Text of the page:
To determine the proper position for the northeast corner of California (latitude 42°, longitude 120°) an astronomic station was established at Camp Bidwell, where more than 3,000 measurements of lunar distances were said to have been made for longitude in 1868–69. The position for the corner was computed to be 9 miles 56 chains north and 4 miles 78 chains east from the observatory. From the corner thus found the line was run west a distance of 212 miles 28 chains to a terminal mark 12 chains from the shore of the Pacific Ocean. The geographic position of this post is latitude 41° 59' 55.7", longitude 124° 12' 29.5".2

The marks consisted of wooden posts or small stones with “O” cut on the north side, “C” on the south, and the mile number and date on the other sides.





Nearly all boundaries of States west of the Mississippi, as well as those of many central and southern States, have been surveyed under the direction of the General Land Office. Notes of all such surveys and plats for most of them are on file in the General Land Office, Department of the Interior, in Washington, D. C. Many of the field notes are in excellent form, in books especially prepared for them, and are illustrated by photographs or sketches. Other notes are in books of field notes with the regular township surveys. Many resurveys or retracements of short parts of boundary lines have been made, and numerous corners have been reestablished in connection with the regular surveys of the public lands, which are not mentioned in the foregoing pages but are noted in the records of the General Land Office.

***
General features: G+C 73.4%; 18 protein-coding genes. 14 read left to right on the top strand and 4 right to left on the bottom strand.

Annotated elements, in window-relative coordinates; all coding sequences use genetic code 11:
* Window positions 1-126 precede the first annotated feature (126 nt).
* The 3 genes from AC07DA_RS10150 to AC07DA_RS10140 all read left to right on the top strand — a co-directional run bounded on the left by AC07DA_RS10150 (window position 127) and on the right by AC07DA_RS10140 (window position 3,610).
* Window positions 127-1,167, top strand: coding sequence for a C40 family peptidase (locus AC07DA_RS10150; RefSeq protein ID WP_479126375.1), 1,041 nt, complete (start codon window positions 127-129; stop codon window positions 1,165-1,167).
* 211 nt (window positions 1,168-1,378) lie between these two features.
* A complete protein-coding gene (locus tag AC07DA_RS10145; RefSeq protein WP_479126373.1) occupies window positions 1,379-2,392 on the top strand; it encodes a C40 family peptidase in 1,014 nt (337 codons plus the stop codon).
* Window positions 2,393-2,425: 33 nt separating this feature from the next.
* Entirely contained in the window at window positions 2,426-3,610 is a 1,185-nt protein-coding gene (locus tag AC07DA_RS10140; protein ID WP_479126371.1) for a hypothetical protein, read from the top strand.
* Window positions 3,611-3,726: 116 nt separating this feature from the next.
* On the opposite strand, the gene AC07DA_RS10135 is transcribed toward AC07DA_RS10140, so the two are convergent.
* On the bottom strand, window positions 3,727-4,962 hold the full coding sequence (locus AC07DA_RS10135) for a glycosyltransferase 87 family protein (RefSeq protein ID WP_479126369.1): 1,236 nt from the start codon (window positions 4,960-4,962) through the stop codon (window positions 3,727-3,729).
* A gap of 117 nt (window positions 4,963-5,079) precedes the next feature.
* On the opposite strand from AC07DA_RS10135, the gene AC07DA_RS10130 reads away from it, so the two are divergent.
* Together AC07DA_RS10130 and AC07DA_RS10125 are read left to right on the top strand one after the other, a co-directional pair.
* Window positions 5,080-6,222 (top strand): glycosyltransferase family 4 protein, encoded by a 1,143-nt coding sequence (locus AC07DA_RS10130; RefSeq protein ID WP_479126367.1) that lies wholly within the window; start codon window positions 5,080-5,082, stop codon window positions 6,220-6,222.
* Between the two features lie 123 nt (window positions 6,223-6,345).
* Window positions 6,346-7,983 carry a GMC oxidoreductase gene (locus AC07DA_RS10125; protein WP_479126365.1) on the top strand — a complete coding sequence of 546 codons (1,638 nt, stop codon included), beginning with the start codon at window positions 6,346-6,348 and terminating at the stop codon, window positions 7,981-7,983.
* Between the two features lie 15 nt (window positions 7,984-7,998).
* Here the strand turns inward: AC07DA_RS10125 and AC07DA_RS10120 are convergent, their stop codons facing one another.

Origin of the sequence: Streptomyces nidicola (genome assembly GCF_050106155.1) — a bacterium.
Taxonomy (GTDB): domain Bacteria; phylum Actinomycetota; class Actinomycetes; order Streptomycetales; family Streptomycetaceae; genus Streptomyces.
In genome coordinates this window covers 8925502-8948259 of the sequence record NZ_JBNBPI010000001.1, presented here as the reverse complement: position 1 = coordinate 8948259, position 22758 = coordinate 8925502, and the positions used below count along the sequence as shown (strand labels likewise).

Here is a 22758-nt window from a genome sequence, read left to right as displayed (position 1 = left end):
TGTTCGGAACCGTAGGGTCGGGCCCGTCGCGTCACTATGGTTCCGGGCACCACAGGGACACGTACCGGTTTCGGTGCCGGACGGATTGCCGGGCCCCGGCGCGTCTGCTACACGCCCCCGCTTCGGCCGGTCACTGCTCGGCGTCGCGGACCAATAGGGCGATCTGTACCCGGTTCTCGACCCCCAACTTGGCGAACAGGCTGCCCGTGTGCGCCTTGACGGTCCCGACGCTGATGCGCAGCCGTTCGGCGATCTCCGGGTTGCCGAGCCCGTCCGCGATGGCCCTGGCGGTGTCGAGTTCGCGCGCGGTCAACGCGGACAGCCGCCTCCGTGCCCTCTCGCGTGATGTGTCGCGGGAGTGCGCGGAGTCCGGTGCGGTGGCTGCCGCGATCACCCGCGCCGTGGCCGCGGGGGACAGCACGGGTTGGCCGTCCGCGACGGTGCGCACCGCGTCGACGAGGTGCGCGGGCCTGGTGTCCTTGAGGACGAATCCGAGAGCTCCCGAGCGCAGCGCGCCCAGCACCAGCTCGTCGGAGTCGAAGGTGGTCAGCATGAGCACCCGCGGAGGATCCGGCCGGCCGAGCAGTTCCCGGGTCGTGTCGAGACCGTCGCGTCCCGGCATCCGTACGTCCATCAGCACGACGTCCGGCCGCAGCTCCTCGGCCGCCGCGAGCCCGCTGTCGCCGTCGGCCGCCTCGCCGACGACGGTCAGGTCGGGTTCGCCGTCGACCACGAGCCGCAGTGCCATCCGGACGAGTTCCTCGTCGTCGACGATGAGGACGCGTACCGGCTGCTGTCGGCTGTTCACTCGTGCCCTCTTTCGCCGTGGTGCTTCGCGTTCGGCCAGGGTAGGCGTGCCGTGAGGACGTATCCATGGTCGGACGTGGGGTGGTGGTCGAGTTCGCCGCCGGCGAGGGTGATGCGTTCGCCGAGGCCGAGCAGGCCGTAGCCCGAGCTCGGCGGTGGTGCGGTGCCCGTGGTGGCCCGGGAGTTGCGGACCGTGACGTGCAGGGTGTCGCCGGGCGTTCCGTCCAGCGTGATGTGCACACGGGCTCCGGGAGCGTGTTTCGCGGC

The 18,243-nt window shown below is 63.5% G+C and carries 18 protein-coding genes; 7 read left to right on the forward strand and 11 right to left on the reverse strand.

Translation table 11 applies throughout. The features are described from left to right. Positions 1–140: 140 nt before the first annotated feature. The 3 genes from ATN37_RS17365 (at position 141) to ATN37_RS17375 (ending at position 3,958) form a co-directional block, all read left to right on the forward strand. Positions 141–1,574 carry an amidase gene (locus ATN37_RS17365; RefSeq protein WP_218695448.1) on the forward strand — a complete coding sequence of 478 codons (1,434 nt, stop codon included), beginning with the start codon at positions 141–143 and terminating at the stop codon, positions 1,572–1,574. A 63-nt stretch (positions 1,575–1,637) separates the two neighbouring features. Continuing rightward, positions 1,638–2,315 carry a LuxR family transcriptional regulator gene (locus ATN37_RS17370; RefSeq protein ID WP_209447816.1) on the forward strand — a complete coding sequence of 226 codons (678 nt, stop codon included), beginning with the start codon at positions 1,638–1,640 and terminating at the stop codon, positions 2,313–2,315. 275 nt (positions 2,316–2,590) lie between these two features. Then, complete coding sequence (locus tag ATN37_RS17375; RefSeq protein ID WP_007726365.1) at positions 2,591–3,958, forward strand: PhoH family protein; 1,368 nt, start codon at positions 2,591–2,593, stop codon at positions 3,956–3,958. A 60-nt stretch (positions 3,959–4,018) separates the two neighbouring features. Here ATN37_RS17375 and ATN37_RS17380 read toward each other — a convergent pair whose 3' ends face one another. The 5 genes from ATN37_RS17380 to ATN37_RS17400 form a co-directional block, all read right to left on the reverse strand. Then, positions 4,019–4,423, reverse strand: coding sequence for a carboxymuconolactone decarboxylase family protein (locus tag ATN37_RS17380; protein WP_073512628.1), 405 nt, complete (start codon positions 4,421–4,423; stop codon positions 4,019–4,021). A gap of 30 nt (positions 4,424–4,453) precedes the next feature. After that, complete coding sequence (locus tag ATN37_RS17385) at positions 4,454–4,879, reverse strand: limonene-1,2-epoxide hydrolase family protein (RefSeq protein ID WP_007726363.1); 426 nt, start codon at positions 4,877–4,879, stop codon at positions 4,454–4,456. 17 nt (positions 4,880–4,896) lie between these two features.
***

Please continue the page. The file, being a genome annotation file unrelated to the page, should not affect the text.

1 See Land Dec., vol. 20, p. 106, Washington, 1895. 2 U. S. Coast and Geodetic Survey Special Pub. 31, p. 73, 1915.

The notes and plats are open to public inspection and are indexed so that reference to them is easy; or copies will be supplied to anyone on payment of nominal fees.

Historical diagrams showing changes in State or national boundaries are to be found in many publications, a few of which are listed below:

Faris, J. T., The romance of the boundaries, New York, Harper & Brothers, 1926. This book contains a bibliography of boundary references with 138 entries. Lamberton, R. H., An historical atlas

from the dawn of history to the present time, 7th ed., New York, Townsend Mac Coun, 1884.

MacCoun, Townsend, An historical geography of the United States, rev. ed., New York, Silver, Burdett & Co., 1901.

Mowry, W. A., The territorial growth of the United States, New York, Silver, Burdett & Co., 1902.

U. S. Bureau of Statistics, Monthly Summary of Commerce and Finance of the United States for August, 1902.

Stocking, S. W., Areas and political divisions of the United States, with map: Statistical atlas of the United States Bureau of the Census, Washington, 1874.


The name united States of America was used in the Declaration of Independence, July 4, 1776, and the use of the name “ United States” for all State papers was ordered by the Continental Congress on September 9, 1776. The first of the "Articles of Confederation and perpetual Union,” etc., of 1777, is “ The stile of this Confederacy shall be The United States of America."

The Articles of Confederation, agreed to by delegates from the thirteen original colonies on November 15, 1777, were ratified by them on the dates given below. The defects in the form of government thereby instituted were so many that steps were soon taken to change it. A convention called in 1787 to draft a constitution for the United States completed its labors on September 17 of the same year. The Constitution of the United States of America was ratified and the States became members of the Union on various dates between 1787 and 1790.

8 See Meginness, J. F., Otzinachson; or, a history of the West Branch Valley of the Susquehanna, pp. 192–193, Philadelphia, 1857, and Report of the commission to locate the sites of frontier forts of Pennsylvania, vol. 1, pp. 407-409, for references to the Declaration of Independence, which by a strange coincidence was adopted on the same day at Pine Creek, Lycoming County, 150 miles from Philadelphia.